Monday, September 30, 2013

The Young Folks

Temple Grandin believes there are three types of specialized thinkers::

1. Visual thinkers (they think in pictures)
2. Music and Math thinkers
3. Verbal Logic thinkers

She herself is a visual thinker. If I had to pick one, I'd say I was, too, but certainly not "specialized." We've known with Wil from the beginning, that his mind thought musically. During the 18 long months he did little more than cry, he'd show a bit of interest in some jingles that came on TV, and even pause the crying for a blessed moment or two.

Fast forward to the age of the iPad and the birth of iHeart Radio. Wil could spend all day on that thing, and has become a music aficionado. He loves all types of music, truly, all types, and has encyclopedic knowledge of bands, their songs, their genre, and which station in which state is most likely to play their music. He loves everything from the Steve Miller Band to Katy Perry. He's good at math, too, no mathematical genius, but his mind thinks mathematically. He can add and subtract effortlessly. I, being visual, am still seeing the problem, borrowing, carrying, and all that nonsense, long after he's come up with the answer. He doesn't solve the problem, he knows the answer. He has math sense that will elude me to my dying day.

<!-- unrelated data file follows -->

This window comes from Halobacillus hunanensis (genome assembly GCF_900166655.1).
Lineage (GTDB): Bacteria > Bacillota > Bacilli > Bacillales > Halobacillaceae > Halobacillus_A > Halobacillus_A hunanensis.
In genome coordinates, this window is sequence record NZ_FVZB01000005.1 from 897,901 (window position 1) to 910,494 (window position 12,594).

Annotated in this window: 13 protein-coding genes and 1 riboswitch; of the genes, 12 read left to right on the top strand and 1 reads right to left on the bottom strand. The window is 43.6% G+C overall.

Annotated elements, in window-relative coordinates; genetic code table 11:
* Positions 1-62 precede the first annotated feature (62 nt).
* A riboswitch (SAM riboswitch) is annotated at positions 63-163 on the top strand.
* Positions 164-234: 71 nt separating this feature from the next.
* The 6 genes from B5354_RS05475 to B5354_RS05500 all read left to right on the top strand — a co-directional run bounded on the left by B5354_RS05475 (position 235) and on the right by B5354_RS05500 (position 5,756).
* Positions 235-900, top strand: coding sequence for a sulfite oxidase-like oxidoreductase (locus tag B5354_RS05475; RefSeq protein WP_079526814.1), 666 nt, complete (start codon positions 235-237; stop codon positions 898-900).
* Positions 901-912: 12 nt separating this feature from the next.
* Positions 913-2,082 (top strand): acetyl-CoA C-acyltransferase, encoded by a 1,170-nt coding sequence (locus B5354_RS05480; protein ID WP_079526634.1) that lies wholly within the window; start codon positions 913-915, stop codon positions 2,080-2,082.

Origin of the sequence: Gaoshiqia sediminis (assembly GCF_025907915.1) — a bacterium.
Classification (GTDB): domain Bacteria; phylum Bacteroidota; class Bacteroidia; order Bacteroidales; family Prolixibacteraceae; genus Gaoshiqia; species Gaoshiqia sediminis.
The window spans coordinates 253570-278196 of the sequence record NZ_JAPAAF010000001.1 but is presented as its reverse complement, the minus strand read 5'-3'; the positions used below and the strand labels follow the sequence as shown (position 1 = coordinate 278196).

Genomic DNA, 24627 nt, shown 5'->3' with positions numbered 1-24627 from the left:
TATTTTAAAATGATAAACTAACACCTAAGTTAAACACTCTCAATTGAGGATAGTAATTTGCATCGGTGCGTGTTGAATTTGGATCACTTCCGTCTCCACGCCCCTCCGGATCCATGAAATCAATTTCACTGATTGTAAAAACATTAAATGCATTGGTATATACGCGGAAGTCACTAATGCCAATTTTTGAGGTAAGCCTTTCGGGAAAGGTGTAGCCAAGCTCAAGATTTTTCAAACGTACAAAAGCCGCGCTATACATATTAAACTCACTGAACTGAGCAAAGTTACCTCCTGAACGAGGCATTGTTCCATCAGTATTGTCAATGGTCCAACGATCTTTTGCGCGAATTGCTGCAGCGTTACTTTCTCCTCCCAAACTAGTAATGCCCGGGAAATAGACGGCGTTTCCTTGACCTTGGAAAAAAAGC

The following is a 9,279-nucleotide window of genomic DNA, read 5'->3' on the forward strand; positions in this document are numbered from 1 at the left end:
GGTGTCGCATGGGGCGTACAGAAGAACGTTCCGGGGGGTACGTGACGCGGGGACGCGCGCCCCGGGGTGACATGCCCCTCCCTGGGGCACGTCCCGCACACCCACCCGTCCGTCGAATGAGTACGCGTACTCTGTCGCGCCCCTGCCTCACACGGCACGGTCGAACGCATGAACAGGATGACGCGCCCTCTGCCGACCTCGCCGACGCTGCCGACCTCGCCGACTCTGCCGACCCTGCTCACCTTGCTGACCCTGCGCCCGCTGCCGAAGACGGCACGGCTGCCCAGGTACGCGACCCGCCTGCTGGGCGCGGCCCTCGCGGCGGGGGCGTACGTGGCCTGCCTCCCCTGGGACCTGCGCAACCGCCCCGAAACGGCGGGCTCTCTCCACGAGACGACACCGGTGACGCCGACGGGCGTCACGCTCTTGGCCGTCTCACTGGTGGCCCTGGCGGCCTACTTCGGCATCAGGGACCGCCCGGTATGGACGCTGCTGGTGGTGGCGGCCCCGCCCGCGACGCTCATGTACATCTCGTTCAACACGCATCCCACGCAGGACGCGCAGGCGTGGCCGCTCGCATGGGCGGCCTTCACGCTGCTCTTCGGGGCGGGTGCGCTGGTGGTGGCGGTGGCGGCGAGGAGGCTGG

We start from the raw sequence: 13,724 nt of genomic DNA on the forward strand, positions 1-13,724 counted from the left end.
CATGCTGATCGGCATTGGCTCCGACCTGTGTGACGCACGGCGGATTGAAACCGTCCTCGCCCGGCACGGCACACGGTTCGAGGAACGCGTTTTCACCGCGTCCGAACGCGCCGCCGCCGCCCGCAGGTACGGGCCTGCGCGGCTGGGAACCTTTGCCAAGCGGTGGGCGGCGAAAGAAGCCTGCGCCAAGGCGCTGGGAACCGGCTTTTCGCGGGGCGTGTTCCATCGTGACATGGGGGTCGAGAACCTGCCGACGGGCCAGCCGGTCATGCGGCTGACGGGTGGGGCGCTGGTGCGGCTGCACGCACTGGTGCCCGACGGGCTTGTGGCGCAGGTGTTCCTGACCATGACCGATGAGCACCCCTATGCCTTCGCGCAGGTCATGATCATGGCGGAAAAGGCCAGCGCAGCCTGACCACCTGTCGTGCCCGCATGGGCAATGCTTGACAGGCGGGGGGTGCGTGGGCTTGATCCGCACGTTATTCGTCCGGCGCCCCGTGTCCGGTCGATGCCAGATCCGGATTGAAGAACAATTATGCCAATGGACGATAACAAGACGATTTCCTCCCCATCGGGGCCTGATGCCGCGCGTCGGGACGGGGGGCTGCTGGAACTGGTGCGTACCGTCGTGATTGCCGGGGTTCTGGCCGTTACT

Wil plays the piano and sings all the time. He's never had a lesson (but he will, don't you worry, he will). His right hand never misses a note. His left is a bit loud and thumpy, but still, pretty amazing. When he wants to learn a new song, I put Scotch tape on the keys and then write with a Sharpie, 1, 2, 3, 4, 5, etc. He follows the numbers to get the tune the first time or two, and then he's set. That song is permanently locked in his data base, and at his ready any time, day or night.

We were at the yogurt shop on Thursday with his former Resource Room teacher, her husband and new baby (the one for whom he's the godfather). We were all chatting away, and all of a sudden Wil broke through the conversation with the question of what was the name of the song on the radio. We all recognized it, but didn't know the name, let alone the band. He persevered and I brought out my trusty iPhone with the Shazam app and in a few seconds was able to tell him it was "Young Folks," by Peter, Bjorn and John.

This morning, four days later, he asks during breakfast, "Remember the Halloween video I watched when I was eight? They played 'Young Folks' on that video."

No. I do not remember the Halloween video. I do not remember him ever paying more than five minutes of attention to any video whatsoever at age eight. I do not remember the song from a video I do not remember.

But I do remember that he is always right about these things. It gives me some insight into the way he thinks, that a song from long ago could so lodge itself in his brain that he was able to access it nine years later when he had another piece to go with it.

I don't need to tell you that autism is on the rise, as high as 1 in 50 boys will be diagnosed with it. The young folks today ain't the young folks of yesterday. There's no telling where the world will be when we put to use the specialized brains of these people.

Imagine the possibilities.



3 comments:

Elizabeth said...

Wow. Just plain old wow.

kario said...

I love that you embrace the gifts this boy has. I love that you trust them and acknowledge them even as you struggle to understand them or identify with them.

I can't remember what my kids did last week, much less a video they watched seven years ago!

fullsoulahead.com said...

Amazing, his brain.